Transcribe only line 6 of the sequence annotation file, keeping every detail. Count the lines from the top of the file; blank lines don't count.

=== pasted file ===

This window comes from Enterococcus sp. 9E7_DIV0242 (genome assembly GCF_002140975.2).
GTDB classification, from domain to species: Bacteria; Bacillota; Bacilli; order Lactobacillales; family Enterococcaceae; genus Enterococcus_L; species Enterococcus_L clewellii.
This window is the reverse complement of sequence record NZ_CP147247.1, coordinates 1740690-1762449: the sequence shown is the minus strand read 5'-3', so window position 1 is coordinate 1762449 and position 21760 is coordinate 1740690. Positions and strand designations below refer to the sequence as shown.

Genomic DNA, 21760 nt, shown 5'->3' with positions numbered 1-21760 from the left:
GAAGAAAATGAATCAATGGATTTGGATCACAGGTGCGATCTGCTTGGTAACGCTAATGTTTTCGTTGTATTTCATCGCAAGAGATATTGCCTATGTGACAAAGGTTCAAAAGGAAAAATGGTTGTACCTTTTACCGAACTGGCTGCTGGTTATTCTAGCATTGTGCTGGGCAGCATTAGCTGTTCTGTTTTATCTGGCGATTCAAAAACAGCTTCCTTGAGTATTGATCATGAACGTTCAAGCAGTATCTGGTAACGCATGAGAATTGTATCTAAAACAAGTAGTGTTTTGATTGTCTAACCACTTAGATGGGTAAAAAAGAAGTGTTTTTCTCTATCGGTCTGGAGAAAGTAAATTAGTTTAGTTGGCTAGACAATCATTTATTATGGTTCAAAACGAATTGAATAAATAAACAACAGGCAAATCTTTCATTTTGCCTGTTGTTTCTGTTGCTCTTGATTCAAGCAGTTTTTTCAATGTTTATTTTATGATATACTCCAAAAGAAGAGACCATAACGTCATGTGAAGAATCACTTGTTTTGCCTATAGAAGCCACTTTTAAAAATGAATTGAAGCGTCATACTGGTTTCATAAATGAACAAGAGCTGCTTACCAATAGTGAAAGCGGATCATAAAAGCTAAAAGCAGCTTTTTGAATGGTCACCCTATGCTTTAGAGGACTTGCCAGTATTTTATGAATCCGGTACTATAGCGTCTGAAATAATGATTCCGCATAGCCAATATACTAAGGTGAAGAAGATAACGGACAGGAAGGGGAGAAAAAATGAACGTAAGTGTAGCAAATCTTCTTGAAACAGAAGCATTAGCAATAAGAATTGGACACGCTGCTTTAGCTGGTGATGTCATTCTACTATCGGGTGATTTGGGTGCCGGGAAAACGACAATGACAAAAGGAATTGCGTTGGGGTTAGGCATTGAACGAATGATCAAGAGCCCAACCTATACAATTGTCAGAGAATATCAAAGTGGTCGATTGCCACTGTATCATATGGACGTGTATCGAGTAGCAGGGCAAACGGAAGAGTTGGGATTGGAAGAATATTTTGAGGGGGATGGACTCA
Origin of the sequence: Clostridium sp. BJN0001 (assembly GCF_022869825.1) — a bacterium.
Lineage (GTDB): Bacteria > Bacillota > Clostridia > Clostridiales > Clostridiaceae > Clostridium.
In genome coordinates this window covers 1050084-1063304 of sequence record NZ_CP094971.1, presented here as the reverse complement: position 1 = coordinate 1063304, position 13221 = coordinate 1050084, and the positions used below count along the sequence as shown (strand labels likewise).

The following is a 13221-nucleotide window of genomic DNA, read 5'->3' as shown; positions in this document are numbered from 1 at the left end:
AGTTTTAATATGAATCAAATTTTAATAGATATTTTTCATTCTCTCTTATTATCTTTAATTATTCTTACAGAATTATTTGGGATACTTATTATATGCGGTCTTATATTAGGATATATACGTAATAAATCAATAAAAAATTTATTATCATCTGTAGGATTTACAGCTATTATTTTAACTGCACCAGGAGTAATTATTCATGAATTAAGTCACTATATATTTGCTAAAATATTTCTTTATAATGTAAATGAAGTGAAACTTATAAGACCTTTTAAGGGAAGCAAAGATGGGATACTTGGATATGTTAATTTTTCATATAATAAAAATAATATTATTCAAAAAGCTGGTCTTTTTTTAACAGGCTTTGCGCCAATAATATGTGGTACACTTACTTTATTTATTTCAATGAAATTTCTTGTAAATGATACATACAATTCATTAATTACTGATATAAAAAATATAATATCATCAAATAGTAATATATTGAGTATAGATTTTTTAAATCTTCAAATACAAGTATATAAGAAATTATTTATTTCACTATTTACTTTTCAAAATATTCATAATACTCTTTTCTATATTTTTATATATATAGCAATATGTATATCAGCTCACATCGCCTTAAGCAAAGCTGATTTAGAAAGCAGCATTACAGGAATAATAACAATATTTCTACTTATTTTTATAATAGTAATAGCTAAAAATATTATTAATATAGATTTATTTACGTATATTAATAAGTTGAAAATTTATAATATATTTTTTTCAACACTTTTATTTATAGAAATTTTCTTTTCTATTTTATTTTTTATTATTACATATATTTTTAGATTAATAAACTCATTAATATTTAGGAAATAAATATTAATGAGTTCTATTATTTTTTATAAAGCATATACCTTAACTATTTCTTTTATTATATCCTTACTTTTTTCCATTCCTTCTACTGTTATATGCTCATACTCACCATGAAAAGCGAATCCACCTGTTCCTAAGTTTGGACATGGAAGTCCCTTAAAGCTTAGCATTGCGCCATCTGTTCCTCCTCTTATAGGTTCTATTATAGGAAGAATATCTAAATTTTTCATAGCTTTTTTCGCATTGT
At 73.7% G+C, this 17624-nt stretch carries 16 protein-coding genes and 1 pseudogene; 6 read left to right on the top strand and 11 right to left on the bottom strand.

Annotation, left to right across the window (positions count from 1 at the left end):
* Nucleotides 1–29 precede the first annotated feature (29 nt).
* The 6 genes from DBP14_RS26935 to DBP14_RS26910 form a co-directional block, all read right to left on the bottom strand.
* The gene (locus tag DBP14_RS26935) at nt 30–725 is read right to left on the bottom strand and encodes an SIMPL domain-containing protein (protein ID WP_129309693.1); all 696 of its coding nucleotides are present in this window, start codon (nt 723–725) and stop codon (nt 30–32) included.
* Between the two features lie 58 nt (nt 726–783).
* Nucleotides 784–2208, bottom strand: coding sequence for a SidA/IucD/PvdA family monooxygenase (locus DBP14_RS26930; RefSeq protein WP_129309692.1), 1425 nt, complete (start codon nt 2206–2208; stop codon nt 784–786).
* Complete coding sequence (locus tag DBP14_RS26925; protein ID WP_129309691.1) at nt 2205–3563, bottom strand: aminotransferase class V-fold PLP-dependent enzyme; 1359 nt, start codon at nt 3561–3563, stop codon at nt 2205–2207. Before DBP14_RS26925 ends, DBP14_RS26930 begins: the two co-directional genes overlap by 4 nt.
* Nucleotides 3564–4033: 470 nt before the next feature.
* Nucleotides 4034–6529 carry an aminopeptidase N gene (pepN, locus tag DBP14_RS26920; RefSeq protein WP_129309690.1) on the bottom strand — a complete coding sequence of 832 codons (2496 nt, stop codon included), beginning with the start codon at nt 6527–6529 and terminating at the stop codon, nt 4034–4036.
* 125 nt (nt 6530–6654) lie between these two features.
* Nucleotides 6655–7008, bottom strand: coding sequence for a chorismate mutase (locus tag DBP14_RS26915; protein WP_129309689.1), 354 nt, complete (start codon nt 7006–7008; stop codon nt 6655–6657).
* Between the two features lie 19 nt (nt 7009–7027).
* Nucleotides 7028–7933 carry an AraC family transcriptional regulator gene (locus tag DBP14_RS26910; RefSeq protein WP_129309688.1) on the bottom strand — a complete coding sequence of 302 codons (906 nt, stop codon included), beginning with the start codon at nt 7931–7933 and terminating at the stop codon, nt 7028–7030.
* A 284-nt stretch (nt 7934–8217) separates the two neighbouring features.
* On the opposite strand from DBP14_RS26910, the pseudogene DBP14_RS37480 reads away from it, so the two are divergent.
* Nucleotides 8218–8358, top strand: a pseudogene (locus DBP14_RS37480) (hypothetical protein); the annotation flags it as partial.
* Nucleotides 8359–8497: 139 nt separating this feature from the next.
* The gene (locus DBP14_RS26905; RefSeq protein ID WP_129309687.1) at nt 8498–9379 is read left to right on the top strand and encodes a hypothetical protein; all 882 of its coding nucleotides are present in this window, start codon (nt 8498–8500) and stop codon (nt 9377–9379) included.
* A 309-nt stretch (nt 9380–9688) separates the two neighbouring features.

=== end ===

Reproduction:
Origin of the sequence: Clostridium sp. BJN0001 (assembly GCF_022869825.1) — a bacterium.